Employee engagement and retention are critical for enterprises to stay competitive. The key is mastering a growth mindset.
It's easy to see pandemic pressures as the primary driver of new employee expectations in the workplace. It may be more accurate to say that the evolving health crisis has simply accelerated shifts in workers' long-held preferences for employee engagement and retention.
Many employees forced to work from home are finding that they enjoy the extra time that comes with not having to commute, and the flexibility offered by virtual connections. These are two critical, but by no means exclusive, causes of what's been termed "The Great Resignation", as workers are more willing than ever to walk away from current jobs and explore new opportunities.
Accordingly, to retain top talent, organizations must master and cultivate a growth mindset for their people as well as their business strategy. They need a people strategy that prioritizes both professional and personal growth. Here's how to do so.
Explore applicable development options
If pandemic pressures form the impetus for shifting employee expectations, then generational differences establish the broader framework, tying together engagement and retention. As Melissa Hebberd, Senior Product Marketing Manager at ADP, noted, "Newer generations may be willing to take a cut to their salary if there are other benefits such as upskilling, compelling brand purpose, or corporate social responsibility." With millennials and members of Gen Z now accounting for almost 50% of America's full-time workforce, it's critical for businesses to keep these workers satisfied.
In practice, this means ensuring staff have access to training options that are applicable to both professional roles and personal priorities. On the professional side of the equation, 70% of staff said they aren't taught the skills they need to do their jobs, and just 12% said they apply what they learn in training to their work. According to Fast Company, 75% of millennials said they would take a pay cut to work for firms that were environmentally responsible, while Gallup found that both millennials and members of Gen Z prefer to work for enterprises that maintain a diverse and inclusive workplace.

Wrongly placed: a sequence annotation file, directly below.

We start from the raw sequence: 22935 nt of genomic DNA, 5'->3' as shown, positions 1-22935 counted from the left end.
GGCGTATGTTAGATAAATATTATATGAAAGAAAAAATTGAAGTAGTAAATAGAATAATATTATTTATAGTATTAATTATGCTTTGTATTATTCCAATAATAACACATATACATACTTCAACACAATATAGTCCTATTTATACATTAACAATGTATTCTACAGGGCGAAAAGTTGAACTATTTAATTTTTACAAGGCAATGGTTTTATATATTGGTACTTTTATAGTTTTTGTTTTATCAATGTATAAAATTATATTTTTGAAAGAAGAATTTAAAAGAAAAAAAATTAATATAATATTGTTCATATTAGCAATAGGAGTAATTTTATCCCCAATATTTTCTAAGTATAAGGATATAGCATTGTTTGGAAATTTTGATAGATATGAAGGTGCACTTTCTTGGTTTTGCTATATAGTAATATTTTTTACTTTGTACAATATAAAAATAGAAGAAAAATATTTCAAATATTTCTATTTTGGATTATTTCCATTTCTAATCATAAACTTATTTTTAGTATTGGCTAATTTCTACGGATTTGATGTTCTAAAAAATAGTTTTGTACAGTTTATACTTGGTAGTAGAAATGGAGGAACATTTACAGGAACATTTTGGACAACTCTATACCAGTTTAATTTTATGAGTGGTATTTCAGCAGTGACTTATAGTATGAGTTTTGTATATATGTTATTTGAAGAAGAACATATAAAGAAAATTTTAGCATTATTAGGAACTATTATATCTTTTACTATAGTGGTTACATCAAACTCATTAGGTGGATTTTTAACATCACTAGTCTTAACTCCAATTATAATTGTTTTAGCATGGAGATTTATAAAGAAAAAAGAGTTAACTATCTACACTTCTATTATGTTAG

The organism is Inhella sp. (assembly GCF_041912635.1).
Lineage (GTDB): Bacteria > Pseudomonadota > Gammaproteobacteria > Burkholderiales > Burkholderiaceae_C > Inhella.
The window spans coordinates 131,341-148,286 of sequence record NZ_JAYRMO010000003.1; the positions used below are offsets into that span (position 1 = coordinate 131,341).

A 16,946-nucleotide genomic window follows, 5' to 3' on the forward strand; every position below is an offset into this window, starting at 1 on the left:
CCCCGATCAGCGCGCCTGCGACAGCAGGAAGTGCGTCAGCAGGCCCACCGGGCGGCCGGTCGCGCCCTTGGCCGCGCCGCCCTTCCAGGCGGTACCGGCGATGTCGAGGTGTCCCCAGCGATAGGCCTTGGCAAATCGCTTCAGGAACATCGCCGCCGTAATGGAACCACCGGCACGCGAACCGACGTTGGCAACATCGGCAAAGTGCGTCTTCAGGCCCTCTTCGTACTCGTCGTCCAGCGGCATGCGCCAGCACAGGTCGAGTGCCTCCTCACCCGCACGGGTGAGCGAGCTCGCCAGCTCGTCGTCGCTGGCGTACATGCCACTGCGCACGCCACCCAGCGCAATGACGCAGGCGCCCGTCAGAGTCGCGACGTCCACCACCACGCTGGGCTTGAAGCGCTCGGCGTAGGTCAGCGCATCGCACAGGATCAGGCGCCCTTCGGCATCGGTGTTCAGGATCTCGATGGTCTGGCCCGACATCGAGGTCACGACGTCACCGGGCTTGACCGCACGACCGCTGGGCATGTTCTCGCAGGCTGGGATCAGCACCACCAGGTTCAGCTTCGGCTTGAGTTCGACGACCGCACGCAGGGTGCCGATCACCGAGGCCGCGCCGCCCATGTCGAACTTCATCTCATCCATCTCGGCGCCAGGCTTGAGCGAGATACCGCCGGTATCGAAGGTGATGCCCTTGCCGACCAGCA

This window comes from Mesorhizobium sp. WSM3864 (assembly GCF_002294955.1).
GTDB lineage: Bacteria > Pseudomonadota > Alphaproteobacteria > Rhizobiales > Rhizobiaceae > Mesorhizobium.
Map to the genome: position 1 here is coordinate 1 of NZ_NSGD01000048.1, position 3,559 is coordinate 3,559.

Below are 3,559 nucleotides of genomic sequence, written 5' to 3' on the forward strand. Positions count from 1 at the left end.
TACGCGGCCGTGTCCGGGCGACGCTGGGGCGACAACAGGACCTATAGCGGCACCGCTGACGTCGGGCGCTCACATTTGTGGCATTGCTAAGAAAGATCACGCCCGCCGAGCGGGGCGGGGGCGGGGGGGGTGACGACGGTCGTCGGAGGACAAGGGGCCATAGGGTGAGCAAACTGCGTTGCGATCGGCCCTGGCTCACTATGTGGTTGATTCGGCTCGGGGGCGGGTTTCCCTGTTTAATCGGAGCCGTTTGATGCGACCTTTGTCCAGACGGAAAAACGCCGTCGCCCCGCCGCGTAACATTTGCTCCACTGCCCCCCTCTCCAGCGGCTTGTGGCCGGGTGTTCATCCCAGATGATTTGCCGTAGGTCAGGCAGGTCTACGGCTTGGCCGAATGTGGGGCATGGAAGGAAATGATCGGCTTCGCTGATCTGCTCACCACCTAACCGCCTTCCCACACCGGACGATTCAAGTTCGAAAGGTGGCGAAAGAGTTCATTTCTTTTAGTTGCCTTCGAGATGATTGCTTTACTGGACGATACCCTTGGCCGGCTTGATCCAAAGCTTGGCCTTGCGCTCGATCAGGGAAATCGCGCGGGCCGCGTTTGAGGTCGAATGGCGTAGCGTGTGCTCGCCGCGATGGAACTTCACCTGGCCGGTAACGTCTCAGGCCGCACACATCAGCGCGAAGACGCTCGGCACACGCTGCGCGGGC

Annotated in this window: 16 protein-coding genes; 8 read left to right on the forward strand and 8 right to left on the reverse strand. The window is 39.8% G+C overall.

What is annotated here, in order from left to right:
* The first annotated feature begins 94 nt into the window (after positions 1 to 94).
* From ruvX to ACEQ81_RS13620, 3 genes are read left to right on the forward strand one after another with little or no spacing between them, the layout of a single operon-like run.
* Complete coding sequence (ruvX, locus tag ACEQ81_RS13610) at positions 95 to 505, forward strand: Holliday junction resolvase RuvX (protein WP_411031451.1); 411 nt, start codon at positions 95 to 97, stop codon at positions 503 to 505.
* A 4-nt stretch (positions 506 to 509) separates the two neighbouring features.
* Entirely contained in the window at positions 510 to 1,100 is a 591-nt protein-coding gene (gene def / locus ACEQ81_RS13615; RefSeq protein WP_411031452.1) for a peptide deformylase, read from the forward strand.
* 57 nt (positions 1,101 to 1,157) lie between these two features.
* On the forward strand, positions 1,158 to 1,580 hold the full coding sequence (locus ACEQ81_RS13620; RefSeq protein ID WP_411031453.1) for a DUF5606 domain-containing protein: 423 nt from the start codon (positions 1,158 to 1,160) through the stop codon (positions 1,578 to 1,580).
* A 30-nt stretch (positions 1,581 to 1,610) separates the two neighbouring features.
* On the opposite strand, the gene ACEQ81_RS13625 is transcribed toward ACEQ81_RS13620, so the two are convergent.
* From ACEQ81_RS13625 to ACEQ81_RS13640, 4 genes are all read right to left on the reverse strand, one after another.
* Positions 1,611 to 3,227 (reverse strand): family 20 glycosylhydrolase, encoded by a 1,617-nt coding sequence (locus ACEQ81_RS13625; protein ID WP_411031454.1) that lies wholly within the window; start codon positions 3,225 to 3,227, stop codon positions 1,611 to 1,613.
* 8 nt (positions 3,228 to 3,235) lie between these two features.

"From a corporate standpoint, you should be considering the importance of providing trainings around critical topics such as diversity, equity and inclusion (DEI). Offering them goes a long way to not only acknowledge the seriousness of DEI, but also can demonstrate how you're doing your best to empower your employees, build a stronger organization, and boost your bottom line," says Hebberd. "You need staff to feel valued to get the most out of applicable upskilling, learning and development."
Offer accessible training courses
Accessible employee development resources are also critical. Having best-of-breed development courses won't help retain staff if your workers are struggling to find, access and complete those programs. In practice, Hebberd says that enterprises "need the right content from the right provider to curate content that's relevant and accessible."
Hebberd also notes that not every employee group needs the same thing. Staff on the front lines don't require the same kind of training as back-end staff or those in middle management. "It comes down to content," she says. "The breadth of courses is critical. You need courses that are modern, engaging, and targeted. Content is king, context is queen."
The sheer volume and variety of courses required — from position-specific professional development offerings to interpersonal coursework to compliance, diversity, equity and inclusion initiatives — can make creating and deploying these training frameworks both complex and time-consuming.
"This is too much for businesses to take on themselves," says Hebberd. "They need a content aggregator that allows employees to quickly complete three or four video training sessions, the flexibility to deliver content in multiple languages and then assess associates on what they've learned."
Automate key operations
Cultivating a growth mindset for professional and personal development also requires automating key operations. However, evolving roles and expectations expand and complicate training needs, making the task of automating training processes more complex. Fortunately, solutions capable of automating critical operations can save enterprises both time and money by identifying suitable training content, delivering courses to staff on the device of their choosing, and ensuring that content is location- and role-specific.
Staff management at scale can also benefit from automation. "If you can automate this process to assign curated employee training from onboarding and connect completion progress to performance reviews, that's a huge win," says Hebberd. Instead of offering generic training that exists outside of common HR workflows, the right system will offer personalization for employees that speaks to their current training requirements and prospective career paths while also providing team leaders with the information they need to ensure that employees are up to date on any relevant and foster their employees development and potential for high performance.
When it comes to employee engagement and retention, Hebberd notes that "employees are in the driver's seat." Those organizations that can deliver applicable development opportunities, ensure content accessibility, and automate key operations, will surely fuel long-term employee satisfaction.